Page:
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Read more articles in: Blog, Family, Family Law, Stuart Daniel

Are you in a ‘de facto relationship’ and could it affect your legal standing?

De facto relationships, often referred to as “common-law partnerships,” pose unique legal challenges that differ from those of a traditional marriage.

A de facto relationship is a long-term, cohabiting partnership between two individuals who are not legally married but live together, sharing a mutual emotional and financial commitment like that of a married couple.

Whilst such relationships do not enjoy the automatic legal protections that come with matrimony, certain rights and responsibilities still apply.

Understanding these is crucial for individuals who are in, or contemplating entering, a de facto relationship.

Property rights

In the absence of formal legal structures, property division can become a contentious issue where a de facto relationship breaks up.

In England and Wales, the law does not enable broad financial claims to be pursued against capital, pensions and income in de facto relationships, unlike in marital separations.

Instead, property claims are generally determined by evidence of an agreement as to how the financial or beneficial interest in a property should be shared, sometimes involving consideration of contributions made by each party, either financially or through actions like homemaking and childcare.

It’s advisable to have a cohabitation agreement and a Declaration of Trust in place to delineate the property rights of each party clearly before committing to property ownership.

Financial support

Unlike married couples, partners in a de facto relationship are not able to claim financial provision by way of maintenance upon separation.

However, certain provisions may apply in some circumstances, especially if children are involved.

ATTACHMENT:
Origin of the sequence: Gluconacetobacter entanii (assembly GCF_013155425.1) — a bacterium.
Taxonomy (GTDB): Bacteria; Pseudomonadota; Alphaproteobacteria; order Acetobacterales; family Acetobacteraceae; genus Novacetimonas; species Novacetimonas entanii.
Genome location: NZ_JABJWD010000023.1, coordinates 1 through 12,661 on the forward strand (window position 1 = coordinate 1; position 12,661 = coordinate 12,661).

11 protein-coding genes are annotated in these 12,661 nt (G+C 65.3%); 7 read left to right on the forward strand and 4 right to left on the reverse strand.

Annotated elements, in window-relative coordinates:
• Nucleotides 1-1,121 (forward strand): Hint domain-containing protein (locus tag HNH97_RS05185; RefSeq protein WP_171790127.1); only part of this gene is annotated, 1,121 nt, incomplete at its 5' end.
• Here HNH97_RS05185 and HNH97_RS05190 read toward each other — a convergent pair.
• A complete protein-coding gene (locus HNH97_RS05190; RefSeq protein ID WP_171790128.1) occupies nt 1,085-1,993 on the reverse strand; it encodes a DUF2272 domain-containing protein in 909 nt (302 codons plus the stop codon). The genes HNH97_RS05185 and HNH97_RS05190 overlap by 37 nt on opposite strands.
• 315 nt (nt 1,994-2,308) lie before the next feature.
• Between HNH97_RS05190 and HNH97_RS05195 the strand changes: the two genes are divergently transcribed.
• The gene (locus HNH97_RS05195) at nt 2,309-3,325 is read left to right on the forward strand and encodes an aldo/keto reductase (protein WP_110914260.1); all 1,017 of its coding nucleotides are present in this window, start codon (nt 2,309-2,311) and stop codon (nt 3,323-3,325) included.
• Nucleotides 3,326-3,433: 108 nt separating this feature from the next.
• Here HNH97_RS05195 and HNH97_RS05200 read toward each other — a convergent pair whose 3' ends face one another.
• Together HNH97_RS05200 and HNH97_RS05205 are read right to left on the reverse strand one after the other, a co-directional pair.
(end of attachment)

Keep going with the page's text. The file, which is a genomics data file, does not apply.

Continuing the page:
Child maintenance is a legal obligation and will be determined based on the non-residential parent’s income.

Parental rights

Both parents have equal parental responsibility, provided they are named on the birth certificate. This means that both parents must agree upon key decisions affecting a child’s life such as education, medical treatment, and name.

Legal issues might arise, however, if the couple separates and cannot agree on care and living arrangements.

It is vital to discuss these issues with a solicitor before they arise.

Inheritance rights

Another area of concern for many is inheritance.

Without a valid Will, de facto partners are not automatically entitled to inherit from each other’s estates.

Instead, the laws of intestacy will apply, which prioritise immediate family members such as children or parents over a de facto partner.

To ensure your partner is protected in the case of your death, creating a Will with the help of a solicitor is strongly advised.

Legal documentation

Given the above-listed complexities, de facto couples may consider entering into a Cohabitation Agreement or a Declaration of Trust to clarify their intentions regarding property and financial arrangements.

These legal documents can offer some level of security and can mitigate future disputes but should always be written in the presence and with the assistance of a qualified solicitor.

De facto relationships may lack the innate legal protections that come with marriage, but they are far from legally void and come with their own rights and regulations.

With careful planning and awareness of the legal landscape, partners can safeguard their individual and common interests efficiently.

For tailored advice on any of these issues, consult one of our solicitors.

Stuart Daniel

Head of Family Department

I qualified as a Solicitor in 2006 and now specialise in divorce, financial settlements, childcare arrangements and Pre Nuptial Agreements. I have many years’ experience as a private family lawyer having worked with two other local firms before returning to Mander Hadley, where I first undertook work experience during my university studies.